The Later Phases of Southern Mesopotamian Urbanism: Babylonia in the Second and First Millennia BC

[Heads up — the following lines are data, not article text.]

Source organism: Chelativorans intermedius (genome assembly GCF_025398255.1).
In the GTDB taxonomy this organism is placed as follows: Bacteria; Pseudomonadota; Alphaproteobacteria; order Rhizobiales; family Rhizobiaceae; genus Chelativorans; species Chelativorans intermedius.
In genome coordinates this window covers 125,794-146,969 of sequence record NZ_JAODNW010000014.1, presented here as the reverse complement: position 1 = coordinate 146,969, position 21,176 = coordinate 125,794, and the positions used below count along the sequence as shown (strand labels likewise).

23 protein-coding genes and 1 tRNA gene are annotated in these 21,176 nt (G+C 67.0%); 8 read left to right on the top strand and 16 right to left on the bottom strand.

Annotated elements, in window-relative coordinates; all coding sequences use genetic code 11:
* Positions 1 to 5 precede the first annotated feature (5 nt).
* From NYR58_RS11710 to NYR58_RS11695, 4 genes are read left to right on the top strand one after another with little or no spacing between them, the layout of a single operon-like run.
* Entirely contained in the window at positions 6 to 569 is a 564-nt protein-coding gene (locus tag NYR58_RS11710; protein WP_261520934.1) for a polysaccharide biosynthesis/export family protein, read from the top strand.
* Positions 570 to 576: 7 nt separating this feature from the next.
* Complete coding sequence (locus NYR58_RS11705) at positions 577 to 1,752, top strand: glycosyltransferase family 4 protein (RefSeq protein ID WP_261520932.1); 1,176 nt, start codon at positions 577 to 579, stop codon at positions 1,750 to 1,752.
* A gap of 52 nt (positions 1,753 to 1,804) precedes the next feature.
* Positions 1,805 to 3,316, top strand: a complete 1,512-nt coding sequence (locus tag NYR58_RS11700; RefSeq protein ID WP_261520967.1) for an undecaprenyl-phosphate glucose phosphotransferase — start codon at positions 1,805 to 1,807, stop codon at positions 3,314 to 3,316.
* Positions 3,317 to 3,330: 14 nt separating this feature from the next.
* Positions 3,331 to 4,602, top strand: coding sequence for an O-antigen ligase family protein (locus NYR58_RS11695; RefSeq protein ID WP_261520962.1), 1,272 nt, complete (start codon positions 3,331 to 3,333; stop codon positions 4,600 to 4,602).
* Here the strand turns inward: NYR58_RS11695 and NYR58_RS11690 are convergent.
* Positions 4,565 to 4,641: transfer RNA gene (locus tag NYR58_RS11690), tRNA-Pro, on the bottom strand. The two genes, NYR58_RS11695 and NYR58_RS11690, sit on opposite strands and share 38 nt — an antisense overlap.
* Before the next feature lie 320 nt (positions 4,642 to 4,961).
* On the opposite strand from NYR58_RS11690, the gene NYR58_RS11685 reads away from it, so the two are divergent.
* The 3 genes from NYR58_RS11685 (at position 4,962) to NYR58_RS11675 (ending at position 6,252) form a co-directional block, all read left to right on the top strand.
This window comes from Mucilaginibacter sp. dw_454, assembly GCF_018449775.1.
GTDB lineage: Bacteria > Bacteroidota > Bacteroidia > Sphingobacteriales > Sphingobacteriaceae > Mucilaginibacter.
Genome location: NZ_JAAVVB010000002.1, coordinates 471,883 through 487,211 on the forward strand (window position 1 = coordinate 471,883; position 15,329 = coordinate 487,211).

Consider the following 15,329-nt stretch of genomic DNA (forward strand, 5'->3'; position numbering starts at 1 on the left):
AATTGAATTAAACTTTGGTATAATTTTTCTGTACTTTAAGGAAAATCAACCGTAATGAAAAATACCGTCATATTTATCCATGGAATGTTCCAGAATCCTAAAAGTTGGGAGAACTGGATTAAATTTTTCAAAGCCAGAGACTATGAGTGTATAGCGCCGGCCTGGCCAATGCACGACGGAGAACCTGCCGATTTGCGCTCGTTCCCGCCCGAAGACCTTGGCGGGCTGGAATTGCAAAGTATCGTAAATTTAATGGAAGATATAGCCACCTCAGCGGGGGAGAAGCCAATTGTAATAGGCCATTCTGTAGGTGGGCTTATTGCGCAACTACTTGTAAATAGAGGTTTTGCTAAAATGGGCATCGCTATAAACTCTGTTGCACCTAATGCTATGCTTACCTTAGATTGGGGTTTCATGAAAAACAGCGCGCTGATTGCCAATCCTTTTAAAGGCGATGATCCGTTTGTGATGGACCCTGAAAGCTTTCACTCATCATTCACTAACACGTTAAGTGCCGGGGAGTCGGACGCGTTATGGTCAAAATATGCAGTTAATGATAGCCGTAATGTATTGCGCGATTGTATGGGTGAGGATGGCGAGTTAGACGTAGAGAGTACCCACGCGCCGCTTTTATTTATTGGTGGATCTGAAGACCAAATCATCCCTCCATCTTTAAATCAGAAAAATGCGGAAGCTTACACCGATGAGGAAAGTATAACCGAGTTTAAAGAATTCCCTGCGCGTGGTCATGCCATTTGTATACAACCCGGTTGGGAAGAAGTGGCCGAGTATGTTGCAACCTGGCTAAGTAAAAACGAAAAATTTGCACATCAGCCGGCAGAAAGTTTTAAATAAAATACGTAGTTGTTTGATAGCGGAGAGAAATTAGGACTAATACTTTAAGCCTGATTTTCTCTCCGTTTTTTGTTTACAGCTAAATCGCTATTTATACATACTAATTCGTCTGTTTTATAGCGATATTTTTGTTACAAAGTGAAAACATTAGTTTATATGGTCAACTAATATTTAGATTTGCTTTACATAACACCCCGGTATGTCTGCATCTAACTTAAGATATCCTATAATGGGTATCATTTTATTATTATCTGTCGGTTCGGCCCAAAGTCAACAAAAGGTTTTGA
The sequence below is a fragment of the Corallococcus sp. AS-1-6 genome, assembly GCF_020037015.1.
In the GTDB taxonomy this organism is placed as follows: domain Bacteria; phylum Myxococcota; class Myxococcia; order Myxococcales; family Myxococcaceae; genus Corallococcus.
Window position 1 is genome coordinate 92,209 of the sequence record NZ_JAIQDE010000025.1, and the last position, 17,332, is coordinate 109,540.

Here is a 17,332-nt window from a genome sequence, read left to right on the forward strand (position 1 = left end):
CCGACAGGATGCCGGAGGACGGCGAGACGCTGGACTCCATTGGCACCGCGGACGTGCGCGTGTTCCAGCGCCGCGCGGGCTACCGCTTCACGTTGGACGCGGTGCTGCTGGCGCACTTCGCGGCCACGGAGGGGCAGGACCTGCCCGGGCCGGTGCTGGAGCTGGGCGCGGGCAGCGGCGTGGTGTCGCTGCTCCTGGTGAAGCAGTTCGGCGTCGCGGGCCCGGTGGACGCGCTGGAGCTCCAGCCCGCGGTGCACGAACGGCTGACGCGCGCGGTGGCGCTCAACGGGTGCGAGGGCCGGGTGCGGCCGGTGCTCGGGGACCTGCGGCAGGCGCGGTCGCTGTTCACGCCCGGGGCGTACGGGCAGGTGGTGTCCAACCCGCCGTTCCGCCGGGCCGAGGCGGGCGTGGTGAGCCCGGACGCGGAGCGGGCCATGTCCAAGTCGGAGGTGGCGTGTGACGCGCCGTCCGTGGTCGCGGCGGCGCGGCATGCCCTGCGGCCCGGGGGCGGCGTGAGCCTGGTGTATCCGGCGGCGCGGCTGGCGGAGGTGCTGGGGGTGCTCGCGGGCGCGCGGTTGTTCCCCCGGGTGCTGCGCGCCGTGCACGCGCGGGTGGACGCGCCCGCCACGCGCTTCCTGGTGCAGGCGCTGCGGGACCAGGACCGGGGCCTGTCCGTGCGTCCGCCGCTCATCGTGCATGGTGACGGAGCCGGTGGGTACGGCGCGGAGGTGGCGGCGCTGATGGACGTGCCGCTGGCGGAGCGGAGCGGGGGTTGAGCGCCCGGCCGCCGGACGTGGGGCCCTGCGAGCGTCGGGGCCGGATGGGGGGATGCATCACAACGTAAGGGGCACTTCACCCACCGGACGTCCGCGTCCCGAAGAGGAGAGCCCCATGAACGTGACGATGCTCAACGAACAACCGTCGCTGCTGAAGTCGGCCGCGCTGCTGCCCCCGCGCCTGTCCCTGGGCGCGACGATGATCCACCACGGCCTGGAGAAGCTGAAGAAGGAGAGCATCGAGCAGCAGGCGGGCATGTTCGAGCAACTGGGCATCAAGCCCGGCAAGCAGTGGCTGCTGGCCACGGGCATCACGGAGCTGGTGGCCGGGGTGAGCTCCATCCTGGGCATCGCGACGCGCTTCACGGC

Although considerable attention has been devoted to early urbanism in southern Mesopotamia, the later development of cities in the region has been neglected. By studying the Babylonian cities of the second and first millennia BC, it is possible to trace continuity and change in urbanism over some 3000 years of recorded history, from city-state to empire. The ideal of the southern Mesopotamian city comprised a standardized inventory of architectural elements that was remarkably persistent but also flexible, since it did not dictate the details of their plan or construction, nor their spatial relationship with one another. The salient characteristic of the city was its role as religious center: each city’s identity was bound up with its main temple, which housed its patron deity and dominated the social and economic life of the city and its hinterland.